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For South African citizens on the property ladder, it is not compulsory or a legal requirement to have home insurance. However, in the case of an unlikely accident, either human or natural, having something to cover the expense may save you lots of cash in the long run. Continue reading, where we uncover more about the role of home insurance.

For most homeowners, insurance is split in to two main categories, both of which are recommended. These groups are buildings insurance and contents insurance. Building insurance covers damage to building structures. Contents insurance (or Household Content Insurance) protects you against impairment to items inside the home including furniture and appliances. Although these items may never be involved in an incident, there is always that small opportunity of a flood, earthquake, or fire occurring that can leave you in trouble.

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So, if you do opt for insuring your home, payment is normally necessary in one large sum at the beginning of the year or else spread out into monthly amounts. Your premium sum is decided depending on where your house is located, how liable it is to damage, the size of your house and your past reputation as a home owner.

For example, potential insurers are probably going to be more dubious about offering a low premium to a home owner living in a high-risk area, such as in an earthquake or flood zone, in contrast to the owner of a safer, sturdier building in a well-policed and kept location. Basically, your overall premium is lower if the chances of the company having to pay repair fees are lower.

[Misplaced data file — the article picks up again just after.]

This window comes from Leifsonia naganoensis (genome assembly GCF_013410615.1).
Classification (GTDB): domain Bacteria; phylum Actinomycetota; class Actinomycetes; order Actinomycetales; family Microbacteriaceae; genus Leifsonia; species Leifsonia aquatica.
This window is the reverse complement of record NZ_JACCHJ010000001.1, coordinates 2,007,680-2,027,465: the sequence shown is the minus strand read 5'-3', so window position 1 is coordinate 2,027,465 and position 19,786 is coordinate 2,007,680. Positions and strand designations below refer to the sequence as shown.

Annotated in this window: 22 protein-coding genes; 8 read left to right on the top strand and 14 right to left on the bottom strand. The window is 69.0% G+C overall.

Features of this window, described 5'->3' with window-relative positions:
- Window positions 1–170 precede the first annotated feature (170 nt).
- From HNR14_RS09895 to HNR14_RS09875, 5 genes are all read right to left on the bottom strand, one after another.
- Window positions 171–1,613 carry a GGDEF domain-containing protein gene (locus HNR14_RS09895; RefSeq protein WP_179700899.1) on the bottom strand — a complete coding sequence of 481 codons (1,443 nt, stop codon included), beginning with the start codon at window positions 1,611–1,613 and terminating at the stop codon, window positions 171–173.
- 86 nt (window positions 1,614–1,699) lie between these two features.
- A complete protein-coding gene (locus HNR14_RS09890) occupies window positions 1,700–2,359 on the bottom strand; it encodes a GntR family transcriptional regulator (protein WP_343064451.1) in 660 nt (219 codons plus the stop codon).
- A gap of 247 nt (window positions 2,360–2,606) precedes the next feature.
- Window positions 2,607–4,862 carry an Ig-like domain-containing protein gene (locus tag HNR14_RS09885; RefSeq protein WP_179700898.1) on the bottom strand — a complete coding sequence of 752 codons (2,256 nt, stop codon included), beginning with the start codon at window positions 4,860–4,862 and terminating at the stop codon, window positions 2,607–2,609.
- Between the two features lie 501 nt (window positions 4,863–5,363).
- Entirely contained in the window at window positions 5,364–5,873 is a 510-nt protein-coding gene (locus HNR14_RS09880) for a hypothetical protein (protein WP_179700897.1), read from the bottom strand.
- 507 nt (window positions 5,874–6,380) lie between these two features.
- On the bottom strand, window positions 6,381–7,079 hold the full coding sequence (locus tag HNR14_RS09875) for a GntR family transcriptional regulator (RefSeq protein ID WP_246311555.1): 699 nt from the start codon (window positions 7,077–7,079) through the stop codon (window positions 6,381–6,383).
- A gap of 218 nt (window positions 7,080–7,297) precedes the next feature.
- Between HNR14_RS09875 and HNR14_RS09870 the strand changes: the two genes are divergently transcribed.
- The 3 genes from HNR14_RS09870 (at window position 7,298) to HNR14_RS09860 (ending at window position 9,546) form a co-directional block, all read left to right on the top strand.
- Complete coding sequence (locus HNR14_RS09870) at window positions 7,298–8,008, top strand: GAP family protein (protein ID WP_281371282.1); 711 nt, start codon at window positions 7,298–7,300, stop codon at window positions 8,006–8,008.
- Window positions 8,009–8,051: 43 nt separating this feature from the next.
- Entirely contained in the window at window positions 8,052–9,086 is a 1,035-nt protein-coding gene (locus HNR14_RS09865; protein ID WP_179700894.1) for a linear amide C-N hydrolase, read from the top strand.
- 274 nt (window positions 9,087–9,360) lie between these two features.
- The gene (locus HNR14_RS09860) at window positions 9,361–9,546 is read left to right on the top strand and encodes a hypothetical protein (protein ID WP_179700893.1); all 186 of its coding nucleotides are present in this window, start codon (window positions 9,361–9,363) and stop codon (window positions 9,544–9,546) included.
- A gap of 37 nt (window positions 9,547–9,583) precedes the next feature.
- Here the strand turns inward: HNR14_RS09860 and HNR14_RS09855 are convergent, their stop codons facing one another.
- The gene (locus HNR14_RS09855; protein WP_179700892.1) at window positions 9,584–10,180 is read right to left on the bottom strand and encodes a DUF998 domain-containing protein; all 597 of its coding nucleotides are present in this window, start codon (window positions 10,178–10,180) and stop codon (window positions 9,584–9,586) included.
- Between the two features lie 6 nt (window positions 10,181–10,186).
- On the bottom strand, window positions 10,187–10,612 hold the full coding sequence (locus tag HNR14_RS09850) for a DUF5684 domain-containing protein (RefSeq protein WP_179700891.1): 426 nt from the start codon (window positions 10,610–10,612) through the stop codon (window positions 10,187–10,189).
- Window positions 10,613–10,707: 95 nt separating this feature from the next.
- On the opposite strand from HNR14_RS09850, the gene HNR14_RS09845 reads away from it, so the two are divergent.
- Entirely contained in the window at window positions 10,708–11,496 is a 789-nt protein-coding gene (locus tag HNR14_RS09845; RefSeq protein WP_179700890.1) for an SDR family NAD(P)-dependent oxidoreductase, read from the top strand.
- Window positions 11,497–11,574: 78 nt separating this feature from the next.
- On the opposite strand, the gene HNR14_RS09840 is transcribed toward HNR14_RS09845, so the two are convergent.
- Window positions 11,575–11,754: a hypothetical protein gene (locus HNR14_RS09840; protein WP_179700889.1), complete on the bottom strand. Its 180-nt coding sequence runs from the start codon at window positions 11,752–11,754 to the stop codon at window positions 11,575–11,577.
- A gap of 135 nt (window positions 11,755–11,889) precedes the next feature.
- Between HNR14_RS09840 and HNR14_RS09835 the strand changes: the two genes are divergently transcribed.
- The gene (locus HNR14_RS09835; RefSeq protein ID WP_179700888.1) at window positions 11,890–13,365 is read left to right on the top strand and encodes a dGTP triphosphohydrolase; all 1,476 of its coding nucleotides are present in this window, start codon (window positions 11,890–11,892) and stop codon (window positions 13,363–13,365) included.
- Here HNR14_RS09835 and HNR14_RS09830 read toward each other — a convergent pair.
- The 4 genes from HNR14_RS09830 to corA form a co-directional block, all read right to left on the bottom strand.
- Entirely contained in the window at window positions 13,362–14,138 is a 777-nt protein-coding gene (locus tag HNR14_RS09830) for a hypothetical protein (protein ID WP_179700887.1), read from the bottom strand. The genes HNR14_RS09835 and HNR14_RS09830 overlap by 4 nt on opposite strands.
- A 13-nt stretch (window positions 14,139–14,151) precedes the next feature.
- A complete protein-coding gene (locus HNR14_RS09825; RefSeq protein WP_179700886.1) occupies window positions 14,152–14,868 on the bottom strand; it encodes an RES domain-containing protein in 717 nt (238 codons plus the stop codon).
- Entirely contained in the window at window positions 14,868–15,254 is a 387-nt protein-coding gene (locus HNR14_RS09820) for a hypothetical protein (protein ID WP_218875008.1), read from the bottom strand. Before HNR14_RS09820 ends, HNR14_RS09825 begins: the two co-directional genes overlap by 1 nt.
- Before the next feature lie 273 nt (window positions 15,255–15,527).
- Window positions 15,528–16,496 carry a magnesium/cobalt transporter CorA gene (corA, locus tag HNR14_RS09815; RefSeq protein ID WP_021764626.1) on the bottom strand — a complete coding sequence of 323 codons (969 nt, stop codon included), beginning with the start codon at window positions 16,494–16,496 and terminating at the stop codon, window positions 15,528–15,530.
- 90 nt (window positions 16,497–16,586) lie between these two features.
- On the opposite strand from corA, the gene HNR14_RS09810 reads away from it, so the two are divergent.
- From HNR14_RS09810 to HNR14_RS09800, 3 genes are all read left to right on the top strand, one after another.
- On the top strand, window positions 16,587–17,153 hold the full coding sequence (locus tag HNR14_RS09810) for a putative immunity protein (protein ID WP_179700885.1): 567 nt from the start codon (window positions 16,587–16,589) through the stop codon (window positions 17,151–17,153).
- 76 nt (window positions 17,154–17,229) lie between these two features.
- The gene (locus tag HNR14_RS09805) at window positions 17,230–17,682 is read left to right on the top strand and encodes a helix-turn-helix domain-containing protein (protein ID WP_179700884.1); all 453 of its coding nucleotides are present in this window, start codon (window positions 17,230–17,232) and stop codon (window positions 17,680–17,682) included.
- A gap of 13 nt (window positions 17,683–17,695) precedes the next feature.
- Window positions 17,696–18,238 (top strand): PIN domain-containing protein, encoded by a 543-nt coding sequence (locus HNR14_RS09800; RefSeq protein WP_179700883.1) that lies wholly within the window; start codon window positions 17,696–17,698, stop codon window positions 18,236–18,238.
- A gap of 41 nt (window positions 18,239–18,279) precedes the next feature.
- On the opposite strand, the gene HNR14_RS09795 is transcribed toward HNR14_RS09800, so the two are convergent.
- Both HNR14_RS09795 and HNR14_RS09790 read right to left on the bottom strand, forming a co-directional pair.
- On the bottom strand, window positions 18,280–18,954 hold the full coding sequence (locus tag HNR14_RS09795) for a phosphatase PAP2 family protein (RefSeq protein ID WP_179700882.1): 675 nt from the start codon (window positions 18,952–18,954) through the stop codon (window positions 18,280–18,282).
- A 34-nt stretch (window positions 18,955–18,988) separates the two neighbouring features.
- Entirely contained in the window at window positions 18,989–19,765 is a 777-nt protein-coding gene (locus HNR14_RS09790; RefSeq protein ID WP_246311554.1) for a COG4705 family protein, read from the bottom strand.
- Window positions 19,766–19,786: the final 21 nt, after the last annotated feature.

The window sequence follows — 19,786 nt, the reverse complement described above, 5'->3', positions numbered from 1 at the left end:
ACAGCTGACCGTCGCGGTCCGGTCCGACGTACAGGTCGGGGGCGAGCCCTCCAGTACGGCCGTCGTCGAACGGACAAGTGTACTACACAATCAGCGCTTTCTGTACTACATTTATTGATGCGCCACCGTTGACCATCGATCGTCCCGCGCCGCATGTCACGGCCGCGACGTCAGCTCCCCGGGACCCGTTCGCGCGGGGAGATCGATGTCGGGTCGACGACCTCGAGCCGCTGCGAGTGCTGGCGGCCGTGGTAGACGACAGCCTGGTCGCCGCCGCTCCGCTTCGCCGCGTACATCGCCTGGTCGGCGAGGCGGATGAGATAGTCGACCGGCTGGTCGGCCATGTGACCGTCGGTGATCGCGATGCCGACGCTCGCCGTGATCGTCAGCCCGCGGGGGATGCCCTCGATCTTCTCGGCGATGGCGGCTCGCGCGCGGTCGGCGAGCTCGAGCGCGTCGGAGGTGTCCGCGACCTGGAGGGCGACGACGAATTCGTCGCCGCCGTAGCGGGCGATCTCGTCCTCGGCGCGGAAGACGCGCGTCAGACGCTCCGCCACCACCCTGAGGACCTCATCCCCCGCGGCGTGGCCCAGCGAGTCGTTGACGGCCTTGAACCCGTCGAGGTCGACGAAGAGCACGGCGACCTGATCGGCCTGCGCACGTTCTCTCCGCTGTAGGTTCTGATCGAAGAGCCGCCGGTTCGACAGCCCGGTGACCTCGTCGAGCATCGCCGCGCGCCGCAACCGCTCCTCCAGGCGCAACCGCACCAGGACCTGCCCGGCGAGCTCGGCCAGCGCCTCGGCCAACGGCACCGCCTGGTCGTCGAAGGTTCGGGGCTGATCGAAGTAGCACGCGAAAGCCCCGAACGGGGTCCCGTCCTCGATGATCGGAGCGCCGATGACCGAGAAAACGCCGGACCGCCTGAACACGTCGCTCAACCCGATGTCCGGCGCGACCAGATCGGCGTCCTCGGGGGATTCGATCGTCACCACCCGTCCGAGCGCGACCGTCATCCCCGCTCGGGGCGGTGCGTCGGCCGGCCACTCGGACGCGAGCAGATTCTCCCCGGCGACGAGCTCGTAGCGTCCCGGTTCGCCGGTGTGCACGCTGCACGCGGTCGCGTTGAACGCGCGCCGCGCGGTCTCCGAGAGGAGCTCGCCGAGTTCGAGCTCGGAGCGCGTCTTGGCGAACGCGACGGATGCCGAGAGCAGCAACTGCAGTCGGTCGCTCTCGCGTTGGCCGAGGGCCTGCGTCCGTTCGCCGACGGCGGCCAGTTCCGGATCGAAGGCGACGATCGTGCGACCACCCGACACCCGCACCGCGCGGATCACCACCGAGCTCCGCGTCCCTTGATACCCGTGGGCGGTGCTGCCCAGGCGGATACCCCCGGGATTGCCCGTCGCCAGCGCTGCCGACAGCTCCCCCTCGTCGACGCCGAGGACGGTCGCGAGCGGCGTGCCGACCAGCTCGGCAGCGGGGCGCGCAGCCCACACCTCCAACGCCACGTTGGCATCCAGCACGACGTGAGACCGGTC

As a South African homeowner, it is a good idea to take care of your home and only claim on the insurance when it is necessary to do so. By being sensible with equipment, especially electronics and cooking utensils, you are more likely to reduce your premiums in the future.  For example, although most insurance companies will cover the damage costs of a house fire caused by a chip pan that was accidentally left unattended, your premium will be raised later on as you are considered more prone to incidents.

If you do make a claim, often an independent assessor will visit your home or at least access the details of the incident in depth before finalising payments. If the assessor can prove that the damage was purposeful and not simply accidental or out of the control of the home owner, then it is possible for the insured person to still have to pay for the damage themselves.

In short, having your home insured can be a useful tactic of saving money over a long-term period, but can equally mean that you are losing cash when accidents do occur. As the old saying goes: ‘it is better to be safe than sorry’, and perhaps it is worth taking cover just in case risks become harsh realities. It's a better idea to have to allocate some money now to Insurance, then having to fork out money which you may not have in the future.

Futher Reading: Making a Home Contents List.


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